Wage and hour laws are regulations that are in place to dictate how much an employee is paid and the conditions of his or her employment. There are both state and federal laws that set forth the guidelines for minimum wages, paying employees overtime and providing meal breaks and paid time off. Employers must have an understanding of these laws so that they do not find themselves in violation.
Minimum Wage in Kentucky
The minimum wage in Kentucky is $7.25 per hour. This is also the current federal minimum wage.
Minimum Wage of Tipped Workers: Workers in Kentucky who receive more than $30 per month in tips may be paid the federal tipped employee minimum wage of $2.13 per hour. However, the employee’s wages combined with their tips must equal the state minimum wage.
Does Minimum Wage Apply to Me: Most employers in Kentucky are subject to minimum wage requirements. Some employees, such those employed by retail stores, hotels and restaurants whose annual sales are under a certain amount, may be exempt from the minimum wage under state law. Federal law provides for exemptions to the minimum wage for some workers such as executives, agricultural workers, outside salesmen, computer professionals and seasonal workers. Employers should contact the Kentucky Labor Cabinet for more information on minimum wage requirements.
When Are Raises Required: There are no federal or state laws governing how or when Kentucky employers should give their employees raises. In general, employers give raises at their discretion and for reasons of their choosing.
Work Hours in Kentucky
It is up to the employer to decide how many hours an employee will work. There are no state or federal laws prohibiting the number of hours an employee can work, and an employer can change an employee’s hours at any time.
Paying Overtime: In Kentucky, employers are required to pay an employee overtime wages for any hours the employee worked that exceed 40 hours in one workweek. This is true for both hourly and salaried employees. The overtime rate shall be 1.5 times the employee’s normal hourly rate. Certain types of employees are exempt from overtime requirements, including executives and other professionals, some retail workers, hotel and restaurant workers, full-time caregivers and some government employees.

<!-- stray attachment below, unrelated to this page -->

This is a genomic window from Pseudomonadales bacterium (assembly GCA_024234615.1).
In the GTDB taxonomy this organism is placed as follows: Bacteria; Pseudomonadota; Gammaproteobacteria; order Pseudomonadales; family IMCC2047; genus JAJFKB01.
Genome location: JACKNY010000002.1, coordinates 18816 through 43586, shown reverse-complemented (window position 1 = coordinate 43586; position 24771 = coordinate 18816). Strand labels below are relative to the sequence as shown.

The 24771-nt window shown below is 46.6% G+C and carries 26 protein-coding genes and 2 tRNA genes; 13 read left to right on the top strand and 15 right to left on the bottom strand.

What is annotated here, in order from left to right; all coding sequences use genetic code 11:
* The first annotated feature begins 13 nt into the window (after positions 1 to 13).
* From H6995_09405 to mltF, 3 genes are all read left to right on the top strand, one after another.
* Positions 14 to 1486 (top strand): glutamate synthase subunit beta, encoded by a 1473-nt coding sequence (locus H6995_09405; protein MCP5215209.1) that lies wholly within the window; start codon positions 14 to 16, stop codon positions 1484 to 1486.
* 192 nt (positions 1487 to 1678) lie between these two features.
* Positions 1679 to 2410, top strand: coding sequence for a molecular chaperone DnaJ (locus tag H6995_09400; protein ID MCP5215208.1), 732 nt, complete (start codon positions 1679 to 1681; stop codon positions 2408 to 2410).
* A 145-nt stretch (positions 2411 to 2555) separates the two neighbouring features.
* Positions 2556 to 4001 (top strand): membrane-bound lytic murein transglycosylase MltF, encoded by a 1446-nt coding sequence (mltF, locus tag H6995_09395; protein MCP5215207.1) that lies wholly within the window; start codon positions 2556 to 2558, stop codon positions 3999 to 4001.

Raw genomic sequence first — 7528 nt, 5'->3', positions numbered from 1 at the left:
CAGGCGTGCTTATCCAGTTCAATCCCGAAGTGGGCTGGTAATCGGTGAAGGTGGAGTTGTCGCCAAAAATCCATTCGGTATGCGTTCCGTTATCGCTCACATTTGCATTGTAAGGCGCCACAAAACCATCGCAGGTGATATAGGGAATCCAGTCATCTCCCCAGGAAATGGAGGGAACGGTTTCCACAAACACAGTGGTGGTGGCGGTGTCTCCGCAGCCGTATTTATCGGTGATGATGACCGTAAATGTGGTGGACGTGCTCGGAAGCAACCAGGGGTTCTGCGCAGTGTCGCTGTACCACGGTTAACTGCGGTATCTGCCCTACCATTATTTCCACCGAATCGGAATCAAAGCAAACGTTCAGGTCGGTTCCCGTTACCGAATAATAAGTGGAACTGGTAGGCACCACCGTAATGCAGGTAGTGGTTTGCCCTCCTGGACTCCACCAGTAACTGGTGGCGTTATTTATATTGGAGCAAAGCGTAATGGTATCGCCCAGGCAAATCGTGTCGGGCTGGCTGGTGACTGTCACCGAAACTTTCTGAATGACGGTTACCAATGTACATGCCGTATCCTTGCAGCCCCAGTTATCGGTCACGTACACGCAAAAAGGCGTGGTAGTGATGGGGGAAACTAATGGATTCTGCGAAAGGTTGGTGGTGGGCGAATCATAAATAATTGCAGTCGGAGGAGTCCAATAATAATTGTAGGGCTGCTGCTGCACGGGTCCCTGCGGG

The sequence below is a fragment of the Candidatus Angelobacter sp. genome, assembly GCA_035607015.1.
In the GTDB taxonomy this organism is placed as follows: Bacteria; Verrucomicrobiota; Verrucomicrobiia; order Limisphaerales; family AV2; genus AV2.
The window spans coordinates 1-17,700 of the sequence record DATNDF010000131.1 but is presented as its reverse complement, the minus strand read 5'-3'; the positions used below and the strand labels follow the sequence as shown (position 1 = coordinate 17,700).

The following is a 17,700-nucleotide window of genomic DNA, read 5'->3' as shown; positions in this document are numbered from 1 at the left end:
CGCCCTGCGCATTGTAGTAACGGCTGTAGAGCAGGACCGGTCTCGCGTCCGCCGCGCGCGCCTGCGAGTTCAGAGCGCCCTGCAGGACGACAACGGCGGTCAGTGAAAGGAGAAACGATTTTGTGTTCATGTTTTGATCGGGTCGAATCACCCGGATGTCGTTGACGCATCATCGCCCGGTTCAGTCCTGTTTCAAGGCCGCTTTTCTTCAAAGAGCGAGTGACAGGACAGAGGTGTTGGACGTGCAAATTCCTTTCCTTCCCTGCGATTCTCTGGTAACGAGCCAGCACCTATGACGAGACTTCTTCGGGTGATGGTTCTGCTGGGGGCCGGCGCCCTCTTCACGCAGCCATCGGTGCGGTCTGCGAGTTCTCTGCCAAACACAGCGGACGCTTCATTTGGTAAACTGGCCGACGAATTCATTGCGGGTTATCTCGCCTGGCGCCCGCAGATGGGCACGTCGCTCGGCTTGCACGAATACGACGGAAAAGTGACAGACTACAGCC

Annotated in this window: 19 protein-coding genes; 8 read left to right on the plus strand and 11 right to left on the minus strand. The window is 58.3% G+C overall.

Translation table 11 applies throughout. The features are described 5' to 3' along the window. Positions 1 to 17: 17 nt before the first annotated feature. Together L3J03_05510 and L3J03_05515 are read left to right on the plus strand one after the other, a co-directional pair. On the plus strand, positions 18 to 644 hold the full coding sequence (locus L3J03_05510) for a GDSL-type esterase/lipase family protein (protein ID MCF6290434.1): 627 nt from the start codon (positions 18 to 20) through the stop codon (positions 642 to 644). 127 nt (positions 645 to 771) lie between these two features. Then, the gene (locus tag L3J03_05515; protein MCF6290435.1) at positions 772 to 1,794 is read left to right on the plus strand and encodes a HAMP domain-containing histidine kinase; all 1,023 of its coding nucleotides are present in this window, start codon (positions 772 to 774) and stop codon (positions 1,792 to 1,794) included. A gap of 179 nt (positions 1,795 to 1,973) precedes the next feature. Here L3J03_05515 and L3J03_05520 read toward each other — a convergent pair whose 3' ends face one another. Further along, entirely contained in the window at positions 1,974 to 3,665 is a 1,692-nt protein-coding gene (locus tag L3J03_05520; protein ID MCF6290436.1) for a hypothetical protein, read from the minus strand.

Guaranteed Breaks and Meals: Kentucky workers are entitled to an unpaid meal break lasting a reasonable period. The break should take place between the third and fifth hours of the employee’s work shift. Employees are also entitled to a paid 10-minute rest break for every four hours worked, with the exception of certain railroad employees. Federal law allows a nursing mother to take reasonable breaks in order to express milk for up to one year following her baby’s birth.
Paid Time Off and Sick Pay: Kentucky law does not require employers to provide employees with paid or unpaid sick leave. There is also no law in place requiring employees to be given vacation time. Such time off is considered a benefit and can be negotiated between the employer and the employee. Once sick leave or vacation is agreed upon, however, the employer is bound to provide it.
Notice Period for Employee Termination: No notice is required under Kentucky law for an employer to terminate a worker. Unless the terms of an agreement or employment contract state that the employer must give notice, an employer can terminate an employee at any time, for any reason.
Plant Closings & Layoffs: Workers in Kentucky are protected under federal law, which allows for 60 days’ notice in the event of a plant closing or mass layoff. This law applies to companies with at least 100 full-time employees and at least 100 workers whose work hours total 4,000 per week when combined.Legal Disclaimer
The content on our website is only meant to provide general information and is not legal advice. We make our best efforts to make sure the information is accurate, but we cannot guarantee it. Do not rely on the content as legal advice. For assistance with legal problems or for a legal inquiry please contact you attorney.